Because of those very loose ties, that series of records — Ingenue through Invincible Summer — will always be bound up together in my mind. In them are k.d.’s heartbreak and humility, her vulnerability and her valor, her truth and her triumph. From the wrenching ache of “Save Me” to the quiet confidence of “I Want It All” to the gentle resolve of “Only Love,” those albums are filled with songs that serve as signposts of a truly soul-filled journey.
What’s more is that, from 1992 on, she didn’t need to use pronouns in her love songs as all of us to know about whom she was singing. And that normalization meant everything to her fans. For better or worse, we knew who she was dating and when they broke up, so there was no need to highlight the feminine objects of her affection at the potential risk of alienating the wider audience. After all, k.d.’s disarming charm knows no bounds. You can’t pin her down or fence her in. So why even try?
That tabula rasa approach to her art and her audience is the key to k.d.’s universal appeal. She wants men and women to be drawn to her in whatever way works for them. When she stood center stage in a three-piece white suit at the 2010 Winter Olympics singing Leonard Cohen’s “Hallelujah,” some folks might not have known how to feel about her, but they sure knew how to feel about her voice: There are not many better. As Stephen Holden wrote of a 2004 performance in The New York Times, “Few singers command such perfection of pitch. Her voice, at once beautiful and unadorned and softened with a veil of smoke, invariably hits the middle of a note and remains there. She discreetly flaunted her technique, drawing out notes and shading them from sustained cries into softer, vibrato-laden murmurs. She balanced her commitment to the material with humor, projecting a twinkling merriment behind it all.”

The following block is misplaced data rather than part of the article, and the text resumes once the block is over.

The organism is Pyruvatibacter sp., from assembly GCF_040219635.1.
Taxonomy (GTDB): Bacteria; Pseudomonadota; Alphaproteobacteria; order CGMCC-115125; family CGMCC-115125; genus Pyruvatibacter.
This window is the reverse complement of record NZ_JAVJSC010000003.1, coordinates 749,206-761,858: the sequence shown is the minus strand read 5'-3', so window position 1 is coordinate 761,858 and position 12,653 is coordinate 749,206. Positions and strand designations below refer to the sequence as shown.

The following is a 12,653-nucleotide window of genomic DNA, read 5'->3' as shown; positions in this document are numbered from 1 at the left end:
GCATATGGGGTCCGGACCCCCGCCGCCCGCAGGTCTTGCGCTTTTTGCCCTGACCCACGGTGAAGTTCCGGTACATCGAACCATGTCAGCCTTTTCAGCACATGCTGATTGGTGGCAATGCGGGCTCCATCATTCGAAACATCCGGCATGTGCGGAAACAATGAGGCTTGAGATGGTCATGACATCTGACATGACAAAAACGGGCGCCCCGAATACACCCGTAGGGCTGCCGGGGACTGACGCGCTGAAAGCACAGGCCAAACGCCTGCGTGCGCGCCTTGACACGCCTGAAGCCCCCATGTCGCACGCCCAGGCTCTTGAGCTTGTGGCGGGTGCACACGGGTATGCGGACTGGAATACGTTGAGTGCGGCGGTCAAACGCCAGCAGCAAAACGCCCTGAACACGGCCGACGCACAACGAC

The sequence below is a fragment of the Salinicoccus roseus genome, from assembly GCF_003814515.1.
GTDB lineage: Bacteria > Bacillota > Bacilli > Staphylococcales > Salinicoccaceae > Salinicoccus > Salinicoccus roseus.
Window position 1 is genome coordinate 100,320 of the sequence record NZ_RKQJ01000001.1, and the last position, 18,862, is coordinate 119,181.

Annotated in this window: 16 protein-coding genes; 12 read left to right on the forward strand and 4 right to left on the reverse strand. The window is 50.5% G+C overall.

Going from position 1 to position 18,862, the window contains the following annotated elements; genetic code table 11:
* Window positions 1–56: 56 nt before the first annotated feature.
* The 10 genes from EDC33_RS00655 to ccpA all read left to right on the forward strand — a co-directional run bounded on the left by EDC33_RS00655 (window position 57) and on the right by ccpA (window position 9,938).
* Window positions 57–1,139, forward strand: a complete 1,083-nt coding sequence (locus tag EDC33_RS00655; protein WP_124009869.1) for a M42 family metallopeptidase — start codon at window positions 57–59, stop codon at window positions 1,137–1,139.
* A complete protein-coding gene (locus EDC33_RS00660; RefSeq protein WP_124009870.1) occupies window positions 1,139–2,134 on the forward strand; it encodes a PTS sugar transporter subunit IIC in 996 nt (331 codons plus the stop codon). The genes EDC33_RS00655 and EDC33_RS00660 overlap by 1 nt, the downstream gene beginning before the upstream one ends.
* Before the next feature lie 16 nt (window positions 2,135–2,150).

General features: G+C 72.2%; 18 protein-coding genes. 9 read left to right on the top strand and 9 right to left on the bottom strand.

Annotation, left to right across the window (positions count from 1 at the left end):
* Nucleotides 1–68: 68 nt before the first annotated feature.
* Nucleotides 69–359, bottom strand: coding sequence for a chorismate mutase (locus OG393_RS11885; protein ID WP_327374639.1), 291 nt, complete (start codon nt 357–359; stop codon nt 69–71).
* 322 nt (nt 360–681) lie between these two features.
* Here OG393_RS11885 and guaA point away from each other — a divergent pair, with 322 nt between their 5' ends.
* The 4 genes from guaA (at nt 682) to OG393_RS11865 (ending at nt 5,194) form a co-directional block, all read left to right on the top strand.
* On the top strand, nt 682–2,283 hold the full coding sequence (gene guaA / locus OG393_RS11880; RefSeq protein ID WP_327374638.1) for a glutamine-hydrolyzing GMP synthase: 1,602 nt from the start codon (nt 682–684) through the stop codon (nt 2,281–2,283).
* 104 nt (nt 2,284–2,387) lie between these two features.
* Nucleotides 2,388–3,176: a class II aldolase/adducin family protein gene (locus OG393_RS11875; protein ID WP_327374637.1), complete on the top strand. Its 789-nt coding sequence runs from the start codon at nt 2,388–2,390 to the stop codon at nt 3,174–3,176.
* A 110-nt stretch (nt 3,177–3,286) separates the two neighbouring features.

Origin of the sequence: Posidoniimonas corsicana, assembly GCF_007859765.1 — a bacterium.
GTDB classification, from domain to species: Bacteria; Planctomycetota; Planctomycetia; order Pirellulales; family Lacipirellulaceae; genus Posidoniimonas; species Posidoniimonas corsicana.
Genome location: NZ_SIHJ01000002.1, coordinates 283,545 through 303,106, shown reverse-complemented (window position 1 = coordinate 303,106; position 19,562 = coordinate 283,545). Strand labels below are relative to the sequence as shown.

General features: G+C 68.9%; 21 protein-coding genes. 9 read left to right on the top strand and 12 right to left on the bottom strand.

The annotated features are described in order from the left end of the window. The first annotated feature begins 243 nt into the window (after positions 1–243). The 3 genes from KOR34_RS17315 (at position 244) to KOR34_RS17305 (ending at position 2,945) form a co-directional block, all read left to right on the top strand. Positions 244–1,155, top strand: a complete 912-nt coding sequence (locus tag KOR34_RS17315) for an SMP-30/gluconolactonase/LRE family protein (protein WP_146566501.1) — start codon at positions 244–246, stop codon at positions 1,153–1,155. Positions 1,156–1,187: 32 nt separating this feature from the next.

Even though her music strayed out of country long ago, every move k.d. has made over the past 30 years has been informed by that original cow-punk ethos of hers that refuses to color inside any lines or rest on any laurels. And that value set doesn’t just apply to her music, either. Somewhere along the way, k.d. turned her spiritual gaze toward Tibetan Buddhism which sidles up quite nicely to her animal rights activism, contemplative songwriting, and humanist life approach. While I’m much more of a Taoist/Vedantist, myself, I have great respect for the deep compassion of the Tibetan Buddhist path, so I count that as yet another intersection between the two of us with “K” and “D” as our initials.
Though I haven’t been as dedicated a follower as I should have been, the past 15 or so years have seen the release of several more k.d. collections and collaborations, including her 2016 project with Neko Case and Laura Veirs, aptly monikered case/lang/veirs. When their tour brought them to Nashville’s Ryman Auditorium on August 6, 2016 — the Mother Church of country music and long-time home of the Grand Ole Opry — k.d. greeted the crowd with a big ol’ Minnie Pearl-style “HOOOOOW-DYYYY!” before reminiscing about how she’d been kicked out of the Ryman on several occasions. Both Case and Veirs seemed to understand the gravitas of k.d.’s triumphant return, and everyone else in the room understood it, too, by the end of her rafter-raising cover of Neil Young’s “Helpless.”
As soon as I heard the song’s opening plunks, I let out a big ol’ “WHOOP!!!” and moved to the edge of my front-row balcony seat, just as I’d done 24 years (minus one day) earlier. And I hung on every note, remembering all that she has meant to me over the passing decades. Quite simply, k.d. lang is one of the greatest singers of any generation, with flawless pitch and fearless control. She is also one of the greatest influences on my life, with flawless talent and fearless style.